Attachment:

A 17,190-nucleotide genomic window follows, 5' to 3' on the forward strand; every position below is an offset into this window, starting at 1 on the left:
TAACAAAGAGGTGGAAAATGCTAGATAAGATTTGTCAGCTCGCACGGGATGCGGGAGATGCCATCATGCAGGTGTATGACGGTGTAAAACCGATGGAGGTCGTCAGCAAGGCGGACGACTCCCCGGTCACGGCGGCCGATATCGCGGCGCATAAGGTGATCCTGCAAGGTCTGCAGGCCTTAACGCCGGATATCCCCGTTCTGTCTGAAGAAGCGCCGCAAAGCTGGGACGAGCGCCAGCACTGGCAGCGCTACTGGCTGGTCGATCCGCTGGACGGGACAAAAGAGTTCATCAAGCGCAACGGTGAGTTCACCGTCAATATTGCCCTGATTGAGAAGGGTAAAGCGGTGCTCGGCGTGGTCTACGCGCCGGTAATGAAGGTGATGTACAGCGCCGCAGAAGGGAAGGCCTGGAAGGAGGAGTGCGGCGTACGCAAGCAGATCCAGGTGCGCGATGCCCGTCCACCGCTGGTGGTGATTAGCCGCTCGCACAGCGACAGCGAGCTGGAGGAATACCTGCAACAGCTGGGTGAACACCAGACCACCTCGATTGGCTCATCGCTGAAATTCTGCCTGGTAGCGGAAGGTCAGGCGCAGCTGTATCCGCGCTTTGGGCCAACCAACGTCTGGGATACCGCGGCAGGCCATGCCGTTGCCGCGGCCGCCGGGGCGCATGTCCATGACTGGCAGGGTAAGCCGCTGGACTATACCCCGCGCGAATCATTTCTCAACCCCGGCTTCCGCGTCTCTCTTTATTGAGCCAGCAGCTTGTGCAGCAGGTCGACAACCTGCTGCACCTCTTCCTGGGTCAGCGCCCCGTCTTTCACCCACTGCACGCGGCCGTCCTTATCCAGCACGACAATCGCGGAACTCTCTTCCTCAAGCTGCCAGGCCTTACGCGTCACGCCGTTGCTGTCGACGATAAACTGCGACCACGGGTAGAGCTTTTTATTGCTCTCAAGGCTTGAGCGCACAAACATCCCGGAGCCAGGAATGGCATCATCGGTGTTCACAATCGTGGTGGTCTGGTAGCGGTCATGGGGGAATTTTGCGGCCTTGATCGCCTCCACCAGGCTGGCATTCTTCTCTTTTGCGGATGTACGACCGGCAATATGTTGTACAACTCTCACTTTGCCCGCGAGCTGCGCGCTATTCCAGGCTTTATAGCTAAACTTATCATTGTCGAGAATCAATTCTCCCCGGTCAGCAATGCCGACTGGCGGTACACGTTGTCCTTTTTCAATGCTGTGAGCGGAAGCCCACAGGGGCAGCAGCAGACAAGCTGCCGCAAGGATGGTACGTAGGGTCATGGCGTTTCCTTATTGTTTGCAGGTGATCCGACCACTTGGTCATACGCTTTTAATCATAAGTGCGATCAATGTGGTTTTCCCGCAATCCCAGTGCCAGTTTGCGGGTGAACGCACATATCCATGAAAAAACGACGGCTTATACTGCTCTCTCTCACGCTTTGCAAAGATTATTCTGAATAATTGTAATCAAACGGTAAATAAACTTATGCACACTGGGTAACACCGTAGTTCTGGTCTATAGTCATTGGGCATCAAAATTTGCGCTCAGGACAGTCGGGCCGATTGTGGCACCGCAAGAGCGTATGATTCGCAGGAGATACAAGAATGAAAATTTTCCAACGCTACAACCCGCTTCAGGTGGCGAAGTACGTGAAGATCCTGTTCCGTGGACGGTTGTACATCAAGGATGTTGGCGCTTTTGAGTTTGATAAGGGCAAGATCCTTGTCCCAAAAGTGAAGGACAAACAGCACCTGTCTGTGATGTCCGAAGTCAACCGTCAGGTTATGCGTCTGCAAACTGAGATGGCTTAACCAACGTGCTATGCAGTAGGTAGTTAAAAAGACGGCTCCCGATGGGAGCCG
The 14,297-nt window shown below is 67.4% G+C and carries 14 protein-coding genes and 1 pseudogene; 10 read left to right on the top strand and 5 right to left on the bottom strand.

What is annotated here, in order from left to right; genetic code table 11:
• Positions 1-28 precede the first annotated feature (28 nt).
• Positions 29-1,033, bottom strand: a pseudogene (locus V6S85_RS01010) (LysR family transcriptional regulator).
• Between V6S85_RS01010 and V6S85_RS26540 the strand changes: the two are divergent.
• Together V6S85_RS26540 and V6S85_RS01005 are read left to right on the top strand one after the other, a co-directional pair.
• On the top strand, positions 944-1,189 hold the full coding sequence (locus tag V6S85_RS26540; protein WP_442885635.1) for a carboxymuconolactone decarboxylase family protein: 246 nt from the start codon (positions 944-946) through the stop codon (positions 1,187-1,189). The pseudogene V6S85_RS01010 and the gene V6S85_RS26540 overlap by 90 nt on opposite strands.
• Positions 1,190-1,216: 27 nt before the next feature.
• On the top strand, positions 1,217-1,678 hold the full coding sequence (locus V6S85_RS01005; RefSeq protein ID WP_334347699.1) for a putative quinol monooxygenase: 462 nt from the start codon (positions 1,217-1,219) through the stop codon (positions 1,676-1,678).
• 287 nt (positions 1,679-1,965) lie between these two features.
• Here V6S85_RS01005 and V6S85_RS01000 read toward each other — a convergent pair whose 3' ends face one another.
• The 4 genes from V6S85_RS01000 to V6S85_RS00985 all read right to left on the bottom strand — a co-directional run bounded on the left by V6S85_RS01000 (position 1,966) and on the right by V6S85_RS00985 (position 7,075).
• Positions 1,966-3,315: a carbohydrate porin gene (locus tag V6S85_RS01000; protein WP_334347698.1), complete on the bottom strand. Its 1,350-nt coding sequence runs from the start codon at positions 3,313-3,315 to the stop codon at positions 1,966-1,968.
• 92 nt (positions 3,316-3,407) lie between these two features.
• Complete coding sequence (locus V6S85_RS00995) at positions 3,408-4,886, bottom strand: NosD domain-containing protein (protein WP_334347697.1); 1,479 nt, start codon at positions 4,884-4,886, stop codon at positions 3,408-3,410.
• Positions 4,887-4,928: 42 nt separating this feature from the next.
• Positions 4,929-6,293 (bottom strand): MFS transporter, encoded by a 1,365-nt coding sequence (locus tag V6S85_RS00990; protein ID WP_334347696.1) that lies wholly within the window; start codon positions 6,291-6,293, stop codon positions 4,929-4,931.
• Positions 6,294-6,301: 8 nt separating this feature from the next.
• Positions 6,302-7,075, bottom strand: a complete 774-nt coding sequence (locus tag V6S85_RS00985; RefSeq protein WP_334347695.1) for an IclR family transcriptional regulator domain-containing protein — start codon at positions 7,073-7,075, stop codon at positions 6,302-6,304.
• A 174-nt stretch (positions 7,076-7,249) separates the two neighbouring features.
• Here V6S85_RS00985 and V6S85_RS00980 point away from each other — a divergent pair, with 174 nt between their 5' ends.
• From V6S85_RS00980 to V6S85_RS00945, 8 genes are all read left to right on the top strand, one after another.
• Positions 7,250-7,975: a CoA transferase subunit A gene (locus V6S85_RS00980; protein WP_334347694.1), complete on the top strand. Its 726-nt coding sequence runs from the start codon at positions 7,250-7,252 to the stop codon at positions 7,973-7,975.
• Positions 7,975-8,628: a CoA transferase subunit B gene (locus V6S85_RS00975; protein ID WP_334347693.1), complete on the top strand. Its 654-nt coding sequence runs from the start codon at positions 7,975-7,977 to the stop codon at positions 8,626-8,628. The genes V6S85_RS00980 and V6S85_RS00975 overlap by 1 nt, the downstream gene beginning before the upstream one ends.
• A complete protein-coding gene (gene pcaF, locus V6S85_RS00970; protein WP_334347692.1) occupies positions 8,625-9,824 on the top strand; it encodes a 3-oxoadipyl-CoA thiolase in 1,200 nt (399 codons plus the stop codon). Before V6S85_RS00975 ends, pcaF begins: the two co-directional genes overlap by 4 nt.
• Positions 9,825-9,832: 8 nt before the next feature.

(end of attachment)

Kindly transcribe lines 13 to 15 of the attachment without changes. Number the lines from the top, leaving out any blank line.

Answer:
• Here V6S85_RS01005 and V6S85_RS01000 read toward each other — a convergent pair whose 3' ends face one another.
• The 4 genes from V6S85_RS01000 to V6S85_RS00985 all read right to left on the bottom strand — a co-directional run bounded on the left by V6S85_RS01000 (position 1,966) and on the right by V6S85_RS00985 (position 7,075).
• Positions 1,966-3,315: a carbohydrate porin gene (locus tag V6S85_RS01000; protein WP_334347698.1), complete on the bottom strand. Its 1,350-nt coding sequence runs from the start codon at positions 3,313-3,315 to the stop codon at positions 1,966-1,968.